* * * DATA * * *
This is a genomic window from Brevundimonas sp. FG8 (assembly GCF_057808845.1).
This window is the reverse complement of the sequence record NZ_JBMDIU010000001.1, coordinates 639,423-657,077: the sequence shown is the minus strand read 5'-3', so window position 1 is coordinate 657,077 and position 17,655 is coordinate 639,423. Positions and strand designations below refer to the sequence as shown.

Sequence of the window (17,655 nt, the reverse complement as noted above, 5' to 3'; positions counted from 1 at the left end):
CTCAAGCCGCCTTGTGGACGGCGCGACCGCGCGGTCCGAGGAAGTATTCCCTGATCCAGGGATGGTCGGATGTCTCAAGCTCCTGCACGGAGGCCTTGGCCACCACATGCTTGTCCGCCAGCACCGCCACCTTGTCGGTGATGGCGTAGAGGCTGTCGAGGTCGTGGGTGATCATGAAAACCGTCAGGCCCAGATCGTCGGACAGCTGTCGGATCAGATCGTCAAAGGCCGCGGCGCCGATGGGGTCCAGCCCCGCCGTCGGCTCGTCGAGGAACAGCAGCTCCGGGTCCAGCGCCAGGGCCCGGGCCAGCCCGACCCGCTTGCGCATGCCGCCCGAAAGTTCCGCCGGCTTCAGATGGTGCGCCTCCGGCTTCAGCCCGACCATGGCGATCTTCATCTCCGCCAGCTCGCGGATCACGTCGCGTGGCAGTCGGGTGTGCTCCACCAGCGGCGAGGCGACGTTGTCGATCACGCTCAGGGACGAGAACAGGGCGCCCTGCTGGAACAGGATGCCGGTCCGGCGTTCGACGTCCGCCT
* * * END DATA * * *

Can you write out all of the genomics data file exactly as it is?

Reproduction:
This is a genomic window from Brevundimonas sp. FG8 (assembly GCF_057808845.1).
This window is the reverse complement of the sequence record NZ_JBMDIU010000001.1, coordinates 639,423-657,077: the sequence shown is the minus strand read 5'-3', so window position 1 is coordinate 657,077 and position 17,655 is coordinate 639,423. Positions and strand designations below refer to the sequence as shown.

Sequence of the window (17,655 nt, the reverse complement as noted above, 5' to 3'; positions counted from 1 at the left end):
CTCAAGCCGCCTTGTGGACGGCGCGACCGCGCGGTCCGAGGAAGTATTCCCTGATCCAGGGATGGTCGGATGTCTCAAGCTCCTGCACGGAGGCCTTGGCCACCACATGCTTGTCCGCCAGCACCGCCACCTTGTCGGTGATGGCGTAGAGGCTGTCGAGGTCGTGGGTGATCATGAAAACCGTCAGGCCCAGATCGTCGGACAGCTGTCGGATCAGATCGTCAAAGGCCGCGGCGCCGATGGGGTCCAGCCCCGCCGTCGGCTCGTCGAGGAACAGCAGCTCCGGGTCCAGCGCCAGGGCCCGGGCCAGCCCGACCCGCTTGCGCATGCCGCCCGAAAGTTCCGCCGGCTTCAGATGGTGCGCCTCCGGCTTCAGCCCGACCATGGCGATCTTCATCTCCGCCAGCTCGCGGATCACGTCGCGTGGCAGTCGGGTGTGCTCCACCAGCGGCGAGGCGACGTTGTCGATCACGCTCAGGGACGAGAACAGGGCGCCCTGCTGGAACAGGATGCCGGTCCGGCGTTCGACGTCCGCCT